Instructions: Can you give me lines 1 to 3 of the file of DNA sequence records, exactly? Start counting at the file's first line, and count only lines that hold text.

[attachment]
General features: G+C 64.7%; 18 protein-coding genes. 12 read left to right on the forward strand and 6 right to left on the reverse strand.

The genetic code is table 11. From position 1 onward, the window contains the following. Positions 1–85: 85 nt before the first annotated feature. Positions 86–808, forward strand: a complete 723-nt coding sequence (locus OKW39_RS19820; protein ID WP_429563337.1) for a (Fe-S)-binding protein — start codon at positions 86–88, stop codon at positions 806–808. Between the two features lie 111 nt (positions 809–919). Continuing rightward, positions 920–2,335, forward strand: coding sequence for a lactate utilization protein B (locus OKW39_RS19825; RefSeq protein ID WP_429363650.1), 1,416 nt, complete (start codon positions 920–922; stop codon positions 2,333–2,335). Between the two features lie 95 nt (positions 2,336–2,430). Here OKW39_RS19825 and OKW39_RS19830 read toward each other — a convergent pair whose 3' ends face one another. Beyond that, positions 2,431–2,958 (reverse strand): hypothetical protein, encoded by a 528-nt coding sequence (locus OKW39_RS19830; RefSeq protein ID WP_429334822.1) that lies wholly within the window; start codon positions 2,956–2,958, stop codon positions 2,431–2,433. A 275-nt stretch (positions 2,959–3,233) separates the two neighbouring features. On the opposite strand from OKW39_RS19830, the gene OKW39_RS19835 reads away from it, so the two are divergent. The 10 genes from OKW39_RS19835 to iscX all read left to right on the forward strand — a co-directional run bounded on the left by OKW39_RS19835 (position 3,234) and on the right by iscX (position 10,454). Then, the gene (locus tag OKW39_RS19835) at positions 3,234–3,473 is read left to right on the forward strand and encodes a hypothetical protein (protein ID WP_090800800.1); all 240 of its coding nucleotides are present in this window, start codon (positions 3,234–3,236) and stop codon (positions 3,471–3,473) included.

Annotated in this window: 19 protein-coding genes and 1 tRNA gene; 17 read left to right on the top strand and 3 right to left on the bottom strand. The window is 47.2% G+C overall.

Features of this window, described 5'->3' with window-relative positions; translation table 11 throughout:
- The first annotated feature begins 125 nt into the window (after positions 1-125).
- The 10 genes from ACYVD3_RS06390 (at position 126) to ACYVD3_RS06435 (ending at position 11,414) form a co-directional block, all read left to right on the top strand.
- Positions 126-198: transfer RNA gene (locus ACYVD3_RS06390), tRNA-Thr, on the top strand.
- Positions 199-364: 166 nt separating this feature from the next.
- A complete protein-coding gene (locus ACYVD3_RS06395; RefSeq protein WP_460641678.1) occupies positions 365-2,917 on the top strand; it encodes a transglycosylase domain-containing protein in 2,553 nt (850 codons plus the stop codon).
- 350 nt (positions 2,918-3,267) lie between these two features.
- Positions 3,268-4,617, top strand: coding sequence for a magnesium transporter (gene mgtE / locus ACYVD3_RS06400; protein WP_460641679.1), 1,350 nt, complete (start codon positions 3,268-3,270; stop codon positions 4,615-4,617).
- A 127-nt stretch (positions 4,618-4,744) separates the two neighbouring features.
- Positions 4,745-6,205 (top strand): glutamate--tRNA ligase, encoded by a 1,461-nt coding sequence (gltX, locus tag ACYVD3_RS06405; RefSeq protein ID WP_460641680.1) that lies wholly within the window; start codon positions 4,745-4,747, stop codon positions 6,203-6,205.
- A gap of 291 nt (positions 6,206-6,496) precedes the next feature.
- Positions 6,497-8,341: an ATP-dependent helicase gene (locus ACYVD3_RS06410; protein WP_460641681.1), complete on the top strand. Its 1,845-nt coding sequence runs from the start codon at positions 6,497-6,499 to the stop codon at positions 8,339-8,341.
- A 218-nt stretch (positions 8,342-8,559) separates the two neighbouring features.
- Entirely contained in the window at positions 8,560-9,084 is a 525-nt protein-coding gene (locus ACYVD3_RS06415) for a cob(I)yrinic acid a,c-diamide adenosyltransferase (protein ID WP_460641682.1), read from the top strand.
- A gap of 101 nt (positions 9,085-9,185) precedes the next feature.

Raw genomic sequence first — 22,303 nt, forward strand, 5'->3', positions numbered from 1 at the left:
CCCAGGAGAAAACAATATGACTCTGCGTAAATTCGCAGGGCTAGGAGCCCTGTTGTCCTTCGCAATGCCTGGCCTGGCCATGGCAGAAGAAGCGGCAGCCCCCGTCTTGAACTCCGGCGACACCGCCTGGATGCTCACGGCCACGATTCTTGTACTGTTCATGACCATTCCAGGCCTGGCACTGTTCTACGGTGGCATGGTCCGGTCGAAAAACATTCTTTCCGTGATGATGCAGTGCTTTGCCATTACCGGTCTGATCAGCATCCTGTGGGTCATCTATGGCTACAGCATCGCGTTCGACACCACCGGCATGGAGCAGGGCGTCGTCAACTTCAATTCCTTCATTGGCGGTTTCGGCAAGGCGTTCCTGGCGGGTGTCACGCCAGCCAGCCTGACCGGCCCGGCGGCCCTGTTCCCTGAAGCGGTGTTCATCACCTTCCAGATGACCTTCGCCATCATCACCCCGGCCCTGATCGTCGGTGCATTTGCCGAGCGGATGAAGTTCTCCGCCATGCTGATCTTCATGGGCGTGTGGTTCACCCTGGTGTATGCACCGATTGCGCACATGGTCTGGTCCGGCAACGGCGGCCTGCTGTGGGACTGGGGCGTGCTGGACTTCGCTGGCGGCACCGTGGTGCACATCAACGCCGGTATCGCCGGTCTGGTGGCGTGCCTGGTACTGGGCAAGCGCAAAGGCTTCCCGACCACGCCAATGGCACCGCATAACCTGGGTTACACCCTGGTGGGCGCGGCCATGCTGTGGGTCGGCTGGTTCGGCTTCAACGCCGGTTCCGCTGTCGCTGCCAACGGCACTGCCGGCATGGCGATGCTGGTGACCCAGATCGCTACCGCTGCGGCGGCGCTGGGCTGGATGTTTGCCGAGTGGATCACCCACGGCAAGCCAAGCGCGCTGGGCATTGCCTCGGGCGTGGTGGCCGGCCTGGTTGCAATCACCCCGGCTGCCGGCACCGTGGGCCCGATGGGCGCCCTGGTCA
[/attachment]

General features: G+C 64.7%; 18 protein-coding genes. 12 read left to right on the forward strand and 6 right to left on the reverse strand.

The genetic code is table 11. From position 1 onward, the window contains the following. Positions 1–85: 85 nt before the first annotated feature. Positions 86–808, forward strand: a complete 723-nt coding sequence (locus OKW39_RS19820; protein ID WP_429563337.1) for a (Fe-S)-binding protein — start codon at positions 86–88, stop codon at positions 806–808. Between the two features lie 111 nt (positions 809–919). Continuing rightward, positions 920–2,335, forward strand: coding sequence for a lactate utilization protein B (locus OKW39_RS19825; RefSeq protein ID WP_429363650.1), 1,416 nt, complete (start codon positions 920–922; stop codon positions 2,333–2,335). Between the two features lie 95 nt (positions 2,336–2,430). Here OKW39_RS19825 and OKW39_RS19830 read toward each other — a convergent pair whose 3' ends face one another. Beyond that, positions 2,431–2,958 (reverse strand): hypothetical protein, encoded by a 528-nt coding sequence (locus OKW39_RS19830; RefSeq protein ID WP_429334822.1) that lies wholly within the window; start codon positions 2,956–2,958, stop codon positions 2,431–2,433. A 275-nt stretch (positions 2,959–3,233) separates the two neighbouring features. On the opposite strand from OKW39_RS19830, the gene OKW39_RS19835 reads away from it, so the two are divergent. The 10 genes from OKW39_RS19835 to iscX all read left to right on the forward strand — a co-directional run bounded on the left by OKW39_RS19835 (position 3,234) and on the right by iscX (position 10,454). Then, the gene (locus tag OKW39_RS19835) at positions 3,234–3,473 is read left to right on the forward strand and encodes a hypothetical protein (protein ID WP_090800800.1); all 240 of its coding nucleotides are present in this window, start codon (positions 3,234–3,236) and stop codon (positions 3,471–3,473) included.

Annotated in this window: 19 protein-coding genes and 1 tRNA gene; 17 read left to right on the top strand and 3 right to left on the bottom strand. The window is 47.2% G+C overall.